Wednesday, April 24, 2013

Finished, Frogged, Started, Frogged, Resurrected, Started, & a Flashback

So, what did you do on your day off?  That up there, that's what I did.  I finished the Green Kerchief although I may unpick the tail, rip back about the last 1 1/2 inches and redo them because I had a bit of a brain fart on one edge and it's kind of wobbly.  I didn't think it'd bother me but it does.  It's not a big deal so I still count that as finished.

I frogged the Yogi Sock like I said I would.  It wasn't floating my boat and I just didn't think I'd wear it even if I do manage to go to yoga more often.

I started another boot sock.  I know, I know, boot weather is done for the season (it damn well better be anyway) but I have it in my mind to make one with the remains of the yarns I've used for the earlier socks and want to do it NOW.  Besides I'm wearing boot socks in my tennies right now because my feet still get cold but I don't want to use foot warmers anymore because it's Spring, or it's supposed to be.

About 18 months ago I cast aside the Summer Fever Shawl for reasons I no longer remember.  (something shiny must have passed by)  I thought I'd pick it up yesterday and just take up where I left off.  I couldn't.  Oh, I had notes and a row counter but they weren't helpful.  I tried.  I knitted one row the way I thought it should be, then counted, then squinted at the pattern, back at the knitting, back at the pattern, and I was lost.  So out came the needle and I rolled the yarn back into a ball.  I might begin again.  Maybe.  Or maybe I'll tag the yarn for another less complicated pattern.

When I went down into the (endless) stash for the Summer Fever Shawl I saw the bag with the parts of the Red Marl Sweater in it that also got cast aside nearly 3 years ago.  Okay, maybe closer to 2 1/2, but a long time ago nevertheless.  When picking up the shawl was a bust I thought that even though it's pseudo-Spring I could maybe apply myself to that sweater and have it ready for the next time Winter rears its head, so I brought it upstairs and checked its status and I think I can.  (I think I can, I think I can... remember the Little Engine That Could?)  I'm about 2/3 of the way up the front and had left off where the armhole decreases start, so I did those last night watching TV and will give it some attention to see how far I can get before it's too hot to knit a bulky wool sweater.  I also have the sleeves cast on and the cuffs knitted; that's good mindless knitting for TV watching too.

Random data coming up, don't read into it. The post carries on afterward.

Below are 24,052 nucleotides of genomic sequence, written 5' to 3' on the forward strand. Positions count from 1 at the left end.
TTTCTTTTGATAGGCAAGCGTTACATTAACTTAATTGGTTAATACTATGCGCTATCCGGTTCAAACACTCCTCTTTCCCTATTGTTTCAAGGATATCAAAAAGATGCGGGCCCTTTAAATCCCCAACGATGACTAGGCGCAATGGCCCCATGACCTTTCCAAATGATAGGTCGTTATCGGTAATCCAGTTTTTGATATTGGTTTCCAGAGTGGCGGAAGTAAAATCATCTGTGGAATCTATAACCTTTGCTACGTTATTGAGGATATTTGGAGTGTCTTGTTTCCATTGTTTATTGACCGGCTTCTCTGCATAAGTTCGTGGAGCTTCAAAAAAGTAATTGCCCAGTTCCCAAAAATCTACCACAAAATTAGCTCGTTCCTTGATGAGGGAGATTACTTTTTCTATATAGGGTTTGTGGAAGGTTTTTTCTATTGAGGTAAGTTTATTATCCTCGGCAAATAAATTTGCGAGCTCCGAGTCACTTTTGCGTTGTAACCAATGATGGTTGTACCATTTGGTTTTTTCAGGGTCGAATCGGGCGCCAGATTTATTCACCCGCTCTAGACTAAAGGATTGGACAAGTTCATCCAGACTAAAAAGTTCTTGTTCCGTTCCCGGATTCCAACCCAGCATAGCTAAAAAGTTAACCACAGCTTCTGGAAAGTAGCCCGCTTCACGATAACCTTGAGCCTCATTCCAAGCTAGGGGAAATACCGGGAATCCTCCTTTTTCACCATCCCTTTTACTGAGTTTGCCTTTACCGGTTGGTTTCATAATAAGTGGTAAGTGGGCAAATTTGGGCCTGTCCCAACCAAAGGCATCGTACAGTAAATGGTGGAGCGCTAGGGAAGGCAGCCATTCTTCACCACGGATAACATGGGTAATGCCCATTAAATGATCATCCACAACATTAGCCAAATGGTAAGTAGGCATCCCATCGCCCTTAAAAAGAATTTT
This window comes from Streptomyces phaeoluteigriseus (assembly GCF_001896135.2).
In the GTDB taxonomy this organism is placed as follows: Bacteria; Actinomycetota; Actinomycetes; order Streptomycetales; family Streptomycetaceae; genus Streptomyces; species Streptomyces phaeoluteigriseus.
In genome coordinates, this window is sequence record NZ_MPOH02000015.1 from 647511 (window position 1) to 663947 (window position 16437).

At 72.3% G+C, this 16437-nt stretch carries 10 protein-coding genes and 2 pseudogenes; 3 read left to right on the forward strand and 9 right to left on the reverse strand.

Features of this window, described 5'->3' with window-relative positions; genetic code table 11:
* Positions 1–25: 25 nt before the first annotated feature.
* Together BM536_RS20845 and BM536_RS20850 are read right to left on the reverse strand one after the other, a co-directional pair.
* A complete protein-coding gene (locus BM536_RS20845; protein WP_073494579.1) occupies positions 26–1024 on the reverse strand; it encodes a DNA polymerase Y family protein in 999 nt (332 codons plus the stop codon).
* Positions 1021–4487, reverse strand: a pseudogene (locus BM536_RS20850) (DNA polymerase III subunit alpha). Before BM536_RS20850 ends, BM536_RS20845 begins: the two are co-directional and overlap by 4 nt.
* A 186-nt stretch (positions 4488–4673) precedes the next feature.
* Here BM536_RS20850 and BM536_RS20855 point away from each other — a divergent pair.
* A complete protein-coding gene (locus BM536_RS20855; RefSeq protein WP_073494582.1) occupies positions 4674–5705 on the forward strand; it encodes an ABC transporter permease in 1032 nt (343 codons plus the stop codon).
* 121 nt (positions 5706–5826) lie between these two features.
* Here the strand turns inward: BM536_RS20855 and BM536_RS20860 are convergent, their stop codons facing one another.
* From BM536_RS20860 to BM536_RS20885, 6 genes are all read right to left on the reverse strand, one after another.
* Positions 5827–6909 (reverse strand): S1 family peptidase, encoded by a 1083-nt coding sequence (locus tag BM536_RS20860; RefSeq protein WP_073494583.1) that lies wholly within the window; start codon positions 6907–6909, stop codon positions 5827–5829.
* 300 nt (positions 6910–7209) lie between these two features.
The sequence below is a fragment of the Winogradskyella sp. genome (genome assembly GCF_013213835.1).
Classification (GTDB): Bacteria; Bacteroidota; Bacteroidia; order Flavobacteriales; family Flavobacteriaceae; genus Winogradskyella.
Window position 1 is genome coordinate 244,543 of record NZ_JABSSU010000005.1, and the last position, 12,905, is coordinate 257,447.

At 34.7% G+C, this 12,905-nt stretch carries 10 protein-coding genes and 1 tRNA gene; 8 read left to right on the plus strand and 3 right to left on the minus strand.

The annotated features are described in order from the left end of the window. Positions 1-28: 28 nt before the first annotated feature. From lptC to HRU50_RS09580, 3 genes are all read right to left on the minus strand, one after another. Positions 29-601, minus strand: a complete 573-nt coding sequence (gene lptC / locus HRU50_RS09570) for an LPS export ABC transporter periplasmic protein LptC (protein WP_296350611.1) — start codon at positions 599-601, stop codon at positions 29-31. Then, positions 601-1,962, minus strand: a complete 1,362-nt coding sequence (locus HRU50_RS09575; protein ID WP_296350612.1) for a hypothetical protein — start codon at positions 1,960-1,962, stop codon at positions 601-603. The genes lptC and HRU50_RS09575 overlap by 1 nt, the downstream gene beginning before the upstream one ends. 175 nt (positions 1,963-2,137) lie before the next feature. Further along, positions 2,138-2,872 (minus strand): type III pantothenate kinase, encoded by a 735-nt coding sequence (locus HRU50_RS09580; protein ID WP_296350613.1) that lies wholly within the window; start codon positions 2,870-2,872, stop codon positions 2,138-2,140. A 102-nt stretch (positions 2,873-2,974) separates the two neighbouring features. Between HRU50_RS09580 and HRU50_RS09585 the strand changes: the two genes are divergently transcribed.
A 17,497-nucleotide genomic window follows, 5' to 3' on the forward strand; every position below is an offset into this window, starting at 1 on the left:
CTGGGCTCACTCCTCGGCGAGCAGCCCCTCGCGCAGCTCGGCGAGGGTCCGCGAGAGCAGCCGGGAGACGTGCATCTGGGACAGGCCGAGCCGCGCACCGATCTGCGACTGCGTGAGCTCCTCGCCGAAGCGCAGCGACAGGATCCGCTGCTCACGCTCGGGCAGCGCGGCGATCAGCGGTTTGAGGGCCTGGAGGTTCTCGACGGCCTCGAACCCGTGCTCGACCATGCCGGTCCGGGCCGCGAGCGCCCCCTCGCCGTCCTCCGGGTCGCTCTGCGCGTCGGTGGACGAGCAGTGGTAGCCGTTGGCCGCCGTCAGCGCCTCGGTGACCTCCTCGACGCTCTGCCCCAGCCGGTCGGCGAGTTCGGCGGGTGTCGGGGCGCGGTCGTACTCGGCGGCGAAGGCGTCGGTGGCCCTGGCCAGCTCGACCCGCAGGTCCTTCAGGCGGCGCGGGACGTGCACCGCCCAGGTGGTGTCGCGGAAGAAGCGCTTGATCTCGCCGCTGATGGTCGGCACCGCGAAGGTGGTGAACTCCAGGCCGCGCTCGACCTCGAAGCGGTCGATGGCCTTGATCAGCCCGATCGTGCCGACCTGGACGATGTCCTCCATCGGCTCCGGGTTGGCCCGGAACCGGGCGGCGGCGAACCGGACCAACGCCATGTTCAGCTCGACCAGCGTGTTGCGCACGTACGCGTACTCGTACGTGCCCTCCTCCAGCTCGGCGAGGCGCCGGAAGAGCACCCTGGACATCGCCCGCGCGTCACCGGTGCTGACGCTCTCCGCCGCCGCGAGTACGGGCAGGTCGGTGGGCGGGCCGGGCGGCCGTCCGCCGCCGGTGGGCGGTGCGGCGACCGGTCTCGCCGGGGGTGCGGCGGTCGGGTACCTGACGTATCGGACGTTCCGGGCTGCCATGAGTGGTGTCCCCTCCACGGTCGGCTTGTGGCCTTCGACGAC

And because I can't leave well enough alone I dug out the yarns and needles to knit another After the Rain shawlette.  It's such a great pattern and I've been wearing the Psychedelic one at least once a week so I need another one, one with less flashy colors to go with more stuff.  (good rationalizing, don't you think?)

I want to knit ALL the yarn.  Right now.  It's Spring, flowers poking up, birdies singing, startitis raging.  Ahhh.

Oh, I almost forgot to tell you about the coolest thing I did yesterday.  It's the flashback in the post title up there.  Durwood has a pair of ancient denim shirts that he got eons ago when he worked for Gillette selling Right Guard etc.  He loves those shirts and has worn them to shreds.  Well, at least one of the collars is in shreds so he asked if I couldn't take off the worn part and put on a piece of ribbing or something so he can still wear it.  (understand that he does not wear this out of the house)  I didn't think that ribbing was the answer even though all he was looking for was preservation not fashion so I let the problem stew up in my gray matter for a week and had a brilliant flashback.  I remembered my Great-grandma Barbara and Grandma Freida "turning" collars on men's when they got worn.  Turning means to pick out the stitches attaching the collar band to the body of the shirt (leaving the collar untouched), turning it around so that what was the
neck side becomes the underneath side and vice versa, a few pins, a little sewing, and voila! the shirt is saved.  I'd never done it but I have picked out enough stitches to go to the Moon and back, and this is not a dress shirt, not even a wear outside shirt, so what did I have to lose.  By golly, it worked.  You can see by the pale blue and the "ring around the collar" stains that even bleach won't budge how old and beloved this shirt is.  I'm glad I could save it for a few more wearings for my long-suffering and patient beloved.

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